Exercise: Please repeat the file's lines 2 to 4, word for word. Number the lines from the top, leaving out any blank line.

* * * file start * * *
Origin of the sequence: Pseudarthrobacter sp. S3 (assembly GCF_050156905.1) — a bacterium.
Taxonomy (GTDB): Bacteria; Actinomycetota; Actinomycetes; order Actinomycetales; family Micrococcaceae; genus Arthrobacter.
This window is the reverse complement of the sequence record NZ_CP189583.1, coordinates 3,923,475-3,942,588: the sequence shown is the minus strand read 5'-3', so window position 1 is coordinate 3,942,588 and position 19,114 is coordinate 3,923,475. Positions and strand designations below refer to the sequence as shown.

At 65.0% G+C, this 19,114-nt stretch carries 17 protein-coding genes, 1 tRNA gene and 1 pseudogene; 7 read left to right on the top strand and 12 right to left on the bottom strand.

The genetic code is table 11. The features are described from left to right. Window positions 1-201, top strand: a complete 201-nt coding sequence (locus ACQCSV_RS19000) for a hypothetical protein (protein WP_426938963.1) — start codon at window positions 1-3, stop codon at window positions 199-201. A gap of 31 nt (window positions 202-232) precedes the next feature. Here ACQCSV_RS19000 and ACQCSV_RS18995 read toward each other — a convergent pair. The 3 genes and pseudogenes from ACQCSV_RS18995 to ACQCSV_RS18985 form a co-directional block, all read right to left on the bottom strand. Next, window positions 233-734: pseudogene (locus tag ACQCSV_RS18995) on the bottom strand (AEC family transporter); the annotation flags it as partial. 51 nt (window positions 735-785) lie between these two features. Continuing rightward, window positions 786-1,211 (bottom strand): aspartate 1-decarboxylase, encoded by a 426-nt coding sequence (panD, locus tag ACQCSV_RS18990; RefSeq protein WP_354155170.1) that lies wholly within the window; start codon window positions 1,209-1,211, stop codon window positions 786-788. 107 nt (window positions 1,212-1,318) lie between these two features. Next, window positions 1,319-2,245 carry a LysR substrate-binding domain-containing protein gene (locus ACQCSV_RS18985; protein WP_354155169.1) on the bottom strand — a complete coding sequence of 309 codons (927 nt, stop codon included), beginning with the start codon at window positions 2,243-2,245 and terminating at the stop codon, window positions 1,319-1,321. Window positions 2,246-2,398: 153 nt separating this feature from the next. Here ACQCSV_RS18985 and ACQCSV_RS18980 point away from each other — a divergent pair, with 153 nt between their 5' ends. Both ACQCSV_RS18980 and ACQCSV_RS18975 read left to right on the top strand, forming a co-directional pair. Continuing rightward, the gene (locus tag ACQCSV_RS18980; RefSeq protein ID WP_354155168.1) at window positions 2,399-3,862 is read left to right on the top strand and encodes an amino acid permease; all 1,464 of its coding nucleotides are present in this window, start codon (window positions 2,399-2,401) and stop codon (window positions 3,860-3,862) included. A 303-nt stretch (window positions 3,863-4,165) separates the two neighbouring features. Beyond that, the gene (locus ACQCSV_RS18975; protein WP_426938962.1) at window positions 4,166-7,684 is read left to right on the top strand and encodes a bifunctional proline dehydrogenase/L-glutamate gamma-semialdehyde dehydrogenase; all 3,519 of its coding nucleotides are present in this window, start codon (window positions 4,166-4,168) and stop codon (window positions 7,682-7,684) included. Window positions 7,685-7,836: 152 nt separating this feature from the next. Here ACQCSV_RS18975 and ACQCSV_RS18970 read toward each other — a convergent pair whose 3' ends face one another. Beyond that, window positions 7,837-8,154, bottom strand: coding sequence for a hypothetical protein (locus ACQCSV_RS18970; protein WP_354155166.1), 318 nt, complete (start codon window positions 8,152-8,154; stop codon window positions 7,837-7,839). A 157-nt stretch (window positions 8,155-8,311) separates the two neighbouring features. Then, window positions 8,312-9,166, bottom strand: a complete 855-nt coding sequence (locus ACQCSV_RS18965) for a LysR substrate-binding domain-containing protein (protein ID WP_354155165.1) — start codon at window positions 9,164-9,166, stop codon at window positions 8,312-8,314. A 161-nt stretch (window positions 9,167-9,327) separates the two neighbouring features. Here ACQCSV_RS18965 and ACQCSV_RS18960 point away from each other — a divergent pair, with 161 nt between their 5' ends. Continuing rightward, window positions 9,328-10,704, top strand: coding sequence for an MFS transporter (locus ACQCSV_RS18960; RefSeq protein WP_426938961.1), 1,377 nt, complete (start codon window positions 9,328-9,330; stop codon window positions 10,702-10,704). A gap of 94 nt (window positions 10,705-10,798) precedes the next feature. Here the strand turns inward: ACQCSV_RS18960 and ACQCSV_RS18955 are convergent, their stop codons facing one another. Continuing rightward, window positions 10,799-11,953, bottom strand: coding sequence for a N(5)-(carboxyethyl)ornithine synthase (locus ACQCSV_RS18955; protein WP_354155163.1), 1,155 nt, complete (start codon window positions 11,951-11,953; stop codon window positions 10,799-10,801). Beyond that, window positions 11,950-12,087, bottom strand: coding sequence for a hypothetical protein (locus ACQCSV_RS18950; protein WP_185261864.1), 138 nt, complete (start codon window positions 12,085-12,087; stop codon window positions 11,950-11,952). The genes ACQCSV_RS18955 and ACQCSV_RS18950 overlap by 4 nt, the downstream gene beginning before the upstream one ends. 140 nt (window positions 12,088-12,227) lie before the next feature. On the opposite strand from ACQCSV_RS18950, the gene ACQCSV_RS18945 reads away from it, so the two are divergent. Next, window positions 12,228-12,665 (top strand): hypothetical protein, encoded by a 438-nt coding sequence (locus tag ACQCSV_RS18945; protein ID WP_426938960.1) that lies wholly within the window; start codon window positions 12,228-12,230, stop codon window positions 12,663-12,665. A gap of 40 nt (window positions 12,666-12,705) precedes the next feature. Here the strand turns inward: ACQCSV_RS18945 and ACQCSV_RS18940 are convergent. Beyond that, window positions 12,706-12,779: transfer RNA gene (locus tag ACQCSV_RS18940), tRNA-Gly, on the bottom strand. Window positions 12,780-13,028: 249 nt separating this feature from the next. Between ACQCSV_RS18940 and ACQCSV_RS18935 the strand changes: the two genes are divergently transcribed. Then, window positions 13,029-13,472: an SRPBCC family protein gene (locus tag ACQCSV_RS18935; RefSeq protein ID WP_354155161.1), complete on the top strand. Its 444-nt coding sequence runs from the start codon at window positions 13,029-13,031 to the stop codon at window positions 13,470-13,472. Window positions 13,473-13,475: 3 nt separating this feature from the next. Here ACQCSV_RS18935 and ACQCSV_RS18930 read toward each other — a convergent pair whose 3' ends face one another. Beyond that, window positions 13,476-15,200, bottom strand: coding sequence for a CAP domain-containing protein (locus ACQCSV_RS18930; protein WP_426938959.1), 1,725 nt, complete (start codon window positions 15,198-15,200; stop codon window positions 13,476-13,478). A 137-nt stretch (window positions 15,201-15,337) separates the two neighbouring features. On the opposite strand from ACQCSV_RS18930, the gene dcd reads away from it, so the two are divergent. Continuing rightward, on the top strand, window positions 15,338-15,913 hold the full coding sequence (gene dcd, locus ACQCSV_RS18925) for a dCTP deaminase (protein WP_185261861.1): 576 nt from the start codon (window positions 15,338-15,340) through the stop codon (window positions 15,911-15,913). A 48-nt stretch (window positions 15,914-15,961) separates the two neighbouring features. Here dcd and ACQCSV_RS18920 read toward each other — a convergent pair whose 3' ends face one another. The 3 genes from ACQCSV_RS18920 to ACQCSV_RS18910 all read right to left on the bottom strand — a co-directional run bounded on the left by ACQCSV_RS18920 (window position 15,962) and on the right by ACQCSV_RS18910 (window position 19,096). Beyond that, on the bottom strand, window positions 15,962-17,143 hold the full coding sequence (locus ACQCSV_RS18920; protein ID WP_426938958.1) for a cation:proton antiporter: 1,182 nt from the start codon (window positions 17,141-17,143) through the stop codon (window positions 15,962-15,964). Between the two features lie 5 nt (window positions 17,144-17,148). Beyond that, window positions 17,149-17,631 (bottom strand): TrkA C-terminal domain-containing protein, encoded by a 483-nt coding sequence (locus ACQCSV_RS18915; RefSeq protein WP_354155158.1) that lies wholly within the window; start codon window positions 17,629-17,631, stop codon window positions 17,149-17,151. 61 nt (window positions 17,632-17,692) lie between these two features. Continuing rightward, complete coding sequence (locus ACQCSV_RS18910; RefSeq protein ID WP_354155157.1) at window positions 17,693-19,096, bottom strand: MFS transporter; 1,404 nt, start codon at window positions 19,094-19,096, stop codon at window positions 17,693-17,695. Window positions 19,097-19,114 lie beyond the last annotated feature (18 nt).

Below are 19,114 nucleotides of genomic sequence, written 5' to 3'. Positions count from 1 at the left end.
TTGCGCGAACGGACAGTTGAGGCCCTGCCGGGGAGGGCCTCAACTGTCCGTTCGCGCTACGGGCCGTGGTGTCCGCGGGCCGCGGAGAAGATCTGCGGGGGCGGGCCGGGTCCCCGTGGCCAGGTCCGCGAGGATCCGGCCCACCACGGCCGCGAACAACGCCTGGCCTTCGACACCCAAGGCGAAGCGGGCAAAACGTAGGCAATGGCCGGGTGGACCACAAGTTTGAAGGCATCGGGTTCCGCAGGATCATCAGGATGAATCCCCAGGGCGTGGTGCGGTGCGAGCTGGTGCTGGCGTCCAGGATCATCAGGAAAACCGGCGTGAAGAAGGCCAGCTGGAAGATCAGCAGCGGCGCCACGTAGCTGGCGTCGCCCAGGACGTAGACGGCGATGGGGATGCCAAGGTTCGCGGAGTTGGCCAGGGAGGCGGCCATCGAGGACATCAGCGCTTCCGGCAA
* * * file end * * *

Taxonomy (GTDB): Bacteria; Actinomycetota; Actinomycetes; order Actinomycetales; family Micrococcaceae; genus Arthrobacter.
This window is the reverse complement of the sequence record NZ_CP189583.1, coordinates 3,923,475-3,942,588: the sequence shown is the minus strand read 5'-3', so window position 1 is coordinate 3,942,588 and position 19,114 is coordinate 3,923,475. Positions and strand designations below refer to the sequence as shown.

At 65.0% G+C, this 19,114-nt stretch carries 17 protein-coding genes, 1 tRNA gene and 1 pseudogene; 7 read left to right on the top strand and 12 right to left on the bottom strand.